A learned lady from a sophisticated denomination came upon the notion that we all fell in Adam and are born with a fallen nature which needs regeneration by the Holy Spirit. She promptly dismissed this entire doctrine as “some simple minded theology about our diseased spiritual DNA.” What does the Bible say?
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Good sister, some of the deepest and most profound thinkers through the centuries have confirmed what you so easily dismiss as “simple-minded.” I invite you honestly to consider whether any aspect of your own personhood is unaffected by the pride which puts self in place of God, or from the estrangement and brokenness which inevitably follow. If we are not thoroughly fallen, it is extraordinarily odd that every responsible human being except Jesus Christ begins to sin as soon as he or she learns how. Why does not someone always do what is right?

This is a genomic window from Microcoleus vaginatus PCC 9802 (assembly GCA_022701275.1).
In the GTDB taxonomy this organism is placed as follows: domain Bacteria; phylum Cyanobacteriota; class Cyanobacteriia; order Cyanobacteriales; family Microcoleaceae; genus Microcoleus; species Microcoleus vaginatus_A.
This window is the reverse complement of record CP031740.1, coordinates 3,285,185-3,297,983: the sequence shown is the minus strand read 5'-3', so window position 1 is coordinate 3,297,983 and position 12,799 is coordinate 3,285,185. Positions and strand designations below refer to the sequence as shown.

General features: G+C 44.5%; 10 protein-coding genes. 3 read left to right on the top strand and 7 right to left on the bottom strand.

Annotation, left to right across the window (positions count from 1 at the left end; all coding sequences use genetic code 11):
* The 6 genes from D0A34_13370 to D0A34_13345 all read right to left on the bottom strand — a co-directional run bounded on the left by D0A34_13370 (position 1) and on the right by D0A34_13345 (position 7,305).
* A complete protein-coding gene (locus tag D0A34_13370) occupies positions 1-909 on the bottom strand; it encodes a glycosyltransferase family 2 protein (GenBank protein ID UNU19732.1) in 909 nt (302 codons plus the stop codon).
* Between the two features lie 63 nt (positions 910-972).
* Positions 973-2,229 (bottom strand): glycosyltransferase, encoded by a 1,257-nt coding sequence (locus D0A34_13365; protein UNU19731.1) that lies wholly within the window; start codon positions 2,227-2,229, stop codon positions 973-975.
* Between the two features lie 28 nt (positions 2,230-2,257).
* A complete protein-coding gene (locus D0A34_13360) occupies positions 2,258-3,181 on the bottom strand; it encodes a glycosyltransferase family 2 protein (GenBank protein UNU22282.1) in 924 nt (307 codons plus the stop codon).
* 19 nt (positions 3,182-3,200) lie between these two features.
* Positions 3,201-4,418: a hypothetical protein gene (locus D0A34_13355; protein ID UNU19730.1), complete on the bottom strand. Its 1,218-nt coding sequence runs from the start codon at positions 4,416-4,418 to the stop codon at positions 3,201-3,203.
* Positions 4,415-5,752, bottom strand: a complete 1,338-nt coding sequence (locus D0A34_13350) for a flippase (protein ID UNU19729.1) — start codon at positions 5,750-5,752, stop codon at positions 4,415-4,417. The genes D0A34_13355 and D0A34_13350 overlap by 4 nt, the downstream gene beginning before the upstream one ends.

I had an insightful high school English teacher who used to remind grumbling students that “Shakespeare is not on trial.” Nor, I propose, are the great truths revealed in both the Old Testament and the New Testament in texts such as Genesis 3 and Romans 5:12-21. My own church heritage has never taken these texts nearly as seriously as it should. Because we have had a weak doctrine of sin, we have also failed to appreciate the need for grace. But God is greater than our doctrine and kept right on saving sinners anyway.
It is awesome to consider the list of effects which the Apostle Paul said proceeded from Adam’s sin: “the many died” (Rom. 5:15); “judgment arose resulting in condemnation” (v. 16); “death reigned” (v. 17); “there resulted condemnation to all” (v. 18); “the many were made sinners” (v. 19) and “sin reigned in death” (v. 21). In our fallen state we are spiritually dead (Eph. 2:1-2). Apart from Jesus, the human picture is not only dark but starkly hopeless. By the Holy Spirit, God gives life and new birth from above (John 3:1ff), opens our eyes (2 Cor. 4:4-6) and hearts (Acts 16:14) and gives repentance (Acts 11:18) and faith (Phil. 1:29) by which we enjoy all that Jesus has accomplished.